The never-ending scandals and pure, unmitigated chaos of the Trump White House is stressful for everyone, but especially for the Office of Government Ethics, the people whose job it is to prevent conflicts of interest in an administration that seems to live for conflicts of interest. To cope with the pressure, some members of the OGE would get together once a day to meditate, former director Walter Shaub told CNBC.
“We weren’t prepared for the chaos in this administration,” said Shaub, who resigned as director in July 2017. “We weren’t prepared for the assault on us.”
When he noticed how overwhelmed his staff seemed by the amount of work they had, and the friction with the new administration, Shaub suggested that those who were interested could get together once a day for a ten-minute meditation using the app Headspace.
“It kind of made us strong in weathering a very tumultuous storm at the time,” he explained. “Of the ones who came regularly, they loved it, and we all seemed to hunger for it.”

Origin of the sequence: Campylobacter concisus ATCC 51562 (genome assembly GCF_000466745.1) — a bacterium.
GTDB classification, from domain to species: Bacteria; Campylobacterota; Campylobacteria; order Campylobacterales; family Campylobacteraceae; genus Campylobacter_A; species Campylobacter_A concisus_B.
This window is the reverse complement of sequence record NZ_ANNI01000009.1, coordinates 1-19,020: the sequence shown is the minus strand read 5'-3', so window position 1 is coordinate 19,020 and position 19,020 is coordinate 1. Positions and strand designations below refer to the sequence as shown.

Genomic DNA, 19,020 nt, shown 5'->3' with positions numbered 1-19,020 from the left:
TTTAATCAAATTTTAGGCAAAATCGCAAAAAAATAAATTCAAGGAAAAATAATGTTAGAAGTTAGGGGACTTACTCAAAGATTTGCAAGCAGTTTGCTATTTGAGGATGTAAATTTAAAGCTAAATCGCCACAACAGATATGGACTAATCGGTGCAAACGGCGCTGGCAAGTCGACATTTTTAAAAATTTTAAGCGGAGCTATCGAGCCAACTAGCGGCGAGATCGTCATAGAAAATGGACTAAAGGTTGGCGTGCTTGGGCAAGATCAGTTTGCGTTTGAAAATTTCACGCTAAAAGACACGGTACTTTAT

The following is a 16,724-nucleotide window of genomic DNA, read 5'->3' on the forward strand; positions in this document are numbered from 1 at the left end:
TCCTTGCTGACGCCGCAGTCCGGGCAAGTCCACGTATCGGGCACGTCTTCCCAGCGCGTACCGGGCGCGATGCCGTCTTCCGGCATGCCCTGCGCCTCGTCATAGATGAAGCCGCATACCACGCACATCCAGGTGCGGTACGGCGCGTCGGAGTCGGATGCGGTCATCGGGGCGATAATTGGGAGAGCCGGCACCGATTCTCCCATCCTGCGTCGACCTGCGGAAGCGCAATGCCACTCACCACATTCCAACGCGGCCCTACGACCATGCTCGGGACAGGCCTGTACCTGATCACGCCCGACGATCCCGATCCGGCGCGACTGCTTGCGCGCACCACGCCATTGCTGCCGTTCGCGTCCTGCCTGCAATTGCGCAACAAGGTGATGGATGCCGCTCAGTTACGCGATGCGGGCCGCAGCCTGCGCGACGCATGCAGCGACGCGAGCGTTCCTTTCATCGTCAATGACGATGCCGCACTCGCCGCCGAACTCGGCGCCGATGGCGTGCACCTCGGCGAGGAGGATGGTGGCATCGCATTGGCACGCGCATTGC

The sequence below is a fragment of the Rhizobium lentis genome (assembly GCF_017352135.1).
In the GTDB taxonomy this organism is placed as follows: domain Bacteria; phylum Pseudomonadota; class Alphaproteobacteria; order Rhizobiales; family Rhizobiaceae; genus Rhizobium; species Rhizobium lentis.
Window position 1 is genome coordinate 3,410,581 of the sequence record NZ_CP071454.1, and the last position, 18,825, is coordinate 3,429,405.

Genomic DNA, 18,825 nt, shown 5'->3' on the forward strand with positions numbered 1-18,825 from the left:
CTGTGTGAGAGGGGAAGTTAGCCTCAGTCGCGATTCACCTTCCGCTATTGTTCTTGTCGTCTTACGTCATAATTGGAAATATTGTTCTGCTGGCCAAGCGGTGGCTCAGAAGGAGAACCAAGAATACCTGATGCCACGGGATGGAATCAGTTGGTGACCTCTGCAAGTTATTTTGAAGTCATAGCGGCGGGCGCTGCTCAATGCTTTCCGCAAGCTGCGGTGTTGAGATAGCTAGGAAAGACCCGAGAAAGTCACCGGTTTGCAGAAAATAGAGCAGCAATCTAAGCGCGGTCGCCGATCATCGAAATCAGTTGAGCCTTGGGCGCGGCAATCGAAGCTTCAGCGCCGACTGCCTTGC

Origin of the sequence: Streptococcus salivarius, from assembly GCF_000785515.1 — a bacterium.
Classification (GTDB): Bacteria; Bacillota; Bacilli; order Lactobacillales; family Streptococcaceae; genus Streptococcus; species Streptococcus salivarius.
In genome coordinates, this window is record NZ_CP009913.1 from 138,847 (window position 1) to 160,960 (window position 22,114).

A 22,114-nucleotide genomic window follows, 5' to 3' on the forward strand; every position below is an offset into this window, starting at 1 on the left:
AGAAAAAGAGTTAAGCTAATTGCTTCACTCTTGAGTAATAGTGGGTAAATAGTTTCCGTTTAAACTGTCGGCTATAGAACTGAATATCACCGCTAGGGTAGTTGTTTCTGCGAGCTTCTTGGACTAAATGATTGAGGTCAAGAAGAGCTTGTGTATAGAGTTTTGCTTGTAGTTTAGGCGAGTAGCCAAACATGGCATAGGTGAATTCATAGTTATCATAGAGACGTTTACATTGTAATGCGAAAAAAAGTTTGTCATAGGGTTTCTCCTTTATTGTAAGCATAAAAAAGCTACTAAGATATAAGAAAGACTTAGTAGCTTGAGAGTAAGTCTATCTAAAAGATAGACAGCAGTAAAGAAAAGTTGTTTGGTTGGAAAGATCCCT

“Afterward, people felt like, ‘OK, this is still miserable in what we’re going through, but we can get back into the ring for another round now.”
OGE staff weren’t the only ones who turned to meditation after Trump’s election. According to Andy Puddicombe, the co-founder of Headspace, the app saw a “staggering uptick” of downloads in the two months after the election, adding that “there was a 44% spike in that post-election week.”
Group meditation practice has apparently waned since Shaub left. Maybe now they’ll cope by “icing” each other like some of their colleagues.